Affordable Access

Relation between self-reported affect and drug urges and cravings in continuing and withdrawing smokers.

Authors
  • Zinser, M C
  • Baker, T B
  • Sherman, J E
  • Cannon, D S
Type
Published Article
Journal
Journal of abnormal psychology
Publication Date
Nov 01, 1992
Volume
101
Issue
4
Pages
617–629
Identifiers
PMID: 1430600
Source
Medline
License
Unknown

Abstract

In 2 experiments we investigated the effects of withdrawal and stress on the affective correlates of urges to smoke. In both, habitual cigarette smokers were divided into continuing and withdrawing smoker groups. In the 1st study, 44 adults reported current mood, urge, and expectations over a 24-hr period. In the 2nd, a controlled laboratory study, urge, affect, and physiological data were obtained from continuing and withdrawing groups (N = 64) exposed to high- or low-stress conditions. Urges among withdrawing smokers were positively associated with negative affect and negatively associated with positive affect; continuing smokers reported urges that were directly associated with positive affect and unrelated to negative affect. Stress and withdrawal produced urge self-reports that were related to negative affect. Moreover, subjects who smoked after exposure to withdrawal and stress reported greater pleasure and arousal than did other subjects.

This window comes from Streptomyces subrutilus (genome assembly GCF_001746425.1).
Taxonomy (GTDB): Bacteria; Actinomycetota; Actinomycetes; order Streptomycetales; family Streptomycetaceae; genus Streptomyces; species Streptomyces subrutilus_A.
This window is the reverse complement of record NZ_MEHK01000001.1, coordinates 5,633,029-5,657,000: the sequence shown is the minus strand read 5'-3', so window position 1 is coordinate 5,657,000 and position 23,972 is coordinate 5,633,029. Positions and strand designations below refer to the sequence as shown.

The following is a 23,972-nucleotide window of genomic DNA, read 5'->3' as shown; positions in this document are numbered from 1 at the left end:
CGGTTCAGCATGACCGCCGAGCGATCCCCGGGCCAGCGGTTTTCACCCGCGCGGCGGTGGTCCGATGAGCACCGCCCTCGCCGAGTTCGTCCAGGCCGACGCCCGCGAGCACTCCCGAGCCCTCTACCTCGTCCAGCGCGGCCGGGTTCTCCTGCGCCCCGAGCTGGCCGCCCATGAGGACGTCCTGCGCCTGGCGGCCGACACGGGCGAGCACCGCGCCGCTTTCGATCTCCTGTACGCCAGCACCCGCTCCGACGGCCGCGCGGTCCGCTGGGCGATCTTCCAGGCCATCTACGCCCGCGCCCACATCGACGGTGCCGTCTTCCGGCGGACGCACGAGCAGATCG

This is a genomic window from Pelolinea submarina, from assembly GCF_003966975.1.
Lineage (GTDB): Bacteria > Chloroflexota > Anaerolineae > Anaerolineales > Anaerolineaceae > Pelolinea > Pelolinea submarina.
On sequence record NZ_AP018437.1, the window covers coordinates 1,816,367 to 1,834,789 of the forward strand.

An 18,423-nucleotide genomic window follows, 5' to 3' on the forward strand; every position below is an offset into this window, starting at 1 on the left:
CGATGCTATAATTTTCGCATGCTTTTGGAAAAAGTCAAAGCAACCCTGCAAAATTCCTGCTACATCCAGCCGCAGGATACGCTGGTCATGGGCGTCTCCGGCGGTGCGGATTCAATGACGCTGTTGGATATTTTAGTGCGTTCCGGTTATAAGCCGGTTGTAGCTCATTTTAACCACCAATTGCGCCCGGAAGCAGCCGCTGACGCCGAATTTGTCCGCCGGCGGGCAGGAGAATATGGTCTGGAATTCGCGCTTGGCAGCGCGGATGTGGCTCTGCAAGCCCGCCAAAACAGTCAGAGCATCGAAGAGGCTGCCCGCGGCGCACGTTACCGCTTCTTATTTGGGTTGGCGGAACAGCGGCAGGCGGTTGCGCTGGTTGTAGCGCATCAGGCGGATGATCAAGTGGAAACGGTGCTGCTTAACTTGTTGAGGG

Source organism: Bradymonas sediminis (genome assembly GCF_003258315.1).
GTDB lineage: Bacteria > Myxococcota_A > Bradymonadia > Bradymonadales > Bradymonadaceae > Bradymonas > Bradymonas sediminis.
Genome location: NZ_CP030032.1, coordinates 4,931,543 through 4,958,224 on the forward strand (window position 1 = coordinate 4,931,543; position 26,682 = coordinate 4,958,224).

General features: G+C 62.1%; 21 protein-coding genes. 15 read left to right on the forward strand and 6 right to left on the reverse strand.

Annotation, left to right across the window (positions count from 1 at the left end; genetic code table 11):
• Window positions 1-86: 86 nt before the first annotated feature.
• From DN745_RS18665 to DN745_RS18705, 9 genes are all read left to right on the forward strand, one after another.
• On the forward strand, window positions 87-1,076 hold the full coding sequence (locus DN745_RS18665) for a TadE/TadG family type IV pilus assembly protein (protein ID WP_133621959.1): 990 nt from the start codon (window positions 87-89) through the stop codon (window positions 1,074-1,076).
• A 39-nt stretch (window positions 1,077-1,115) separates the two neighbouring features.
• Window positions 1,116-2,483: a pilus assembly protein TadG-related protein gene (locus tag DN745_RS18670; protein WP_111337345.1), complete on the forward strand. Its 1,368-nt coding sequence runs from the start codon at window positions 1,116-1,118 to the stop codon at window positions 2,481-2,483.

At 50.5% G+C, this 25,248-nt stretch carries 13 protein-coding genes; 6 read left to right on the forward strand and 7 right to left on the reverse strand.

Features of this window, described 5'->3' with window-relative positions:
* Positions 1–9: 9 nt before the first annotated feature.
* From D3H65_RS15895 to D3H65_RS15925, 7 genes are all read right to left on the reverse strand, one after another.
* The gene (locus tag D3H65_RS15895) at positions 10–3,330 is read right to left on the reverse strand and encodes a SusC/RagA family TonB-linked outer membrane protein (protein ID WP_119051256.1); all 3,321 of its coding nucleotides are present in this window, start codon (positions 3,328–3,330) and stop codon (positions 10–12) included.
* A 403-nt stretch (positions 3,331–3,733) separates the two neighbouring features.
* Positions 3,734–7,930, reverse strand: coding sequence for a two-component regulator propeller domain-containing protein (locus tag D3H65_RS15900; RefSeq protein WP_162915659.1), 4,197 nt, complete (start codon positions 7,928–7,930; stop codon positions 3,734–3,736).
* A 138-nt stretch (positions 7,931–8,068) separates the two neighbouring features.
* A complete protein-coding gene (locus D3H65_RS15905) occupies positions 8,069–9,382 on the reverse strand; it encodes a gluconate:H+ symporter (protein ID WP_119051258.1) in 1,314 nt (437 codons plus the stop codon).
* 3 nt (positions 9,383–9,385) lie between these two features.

Report this publication

Statistics

Seen <100 times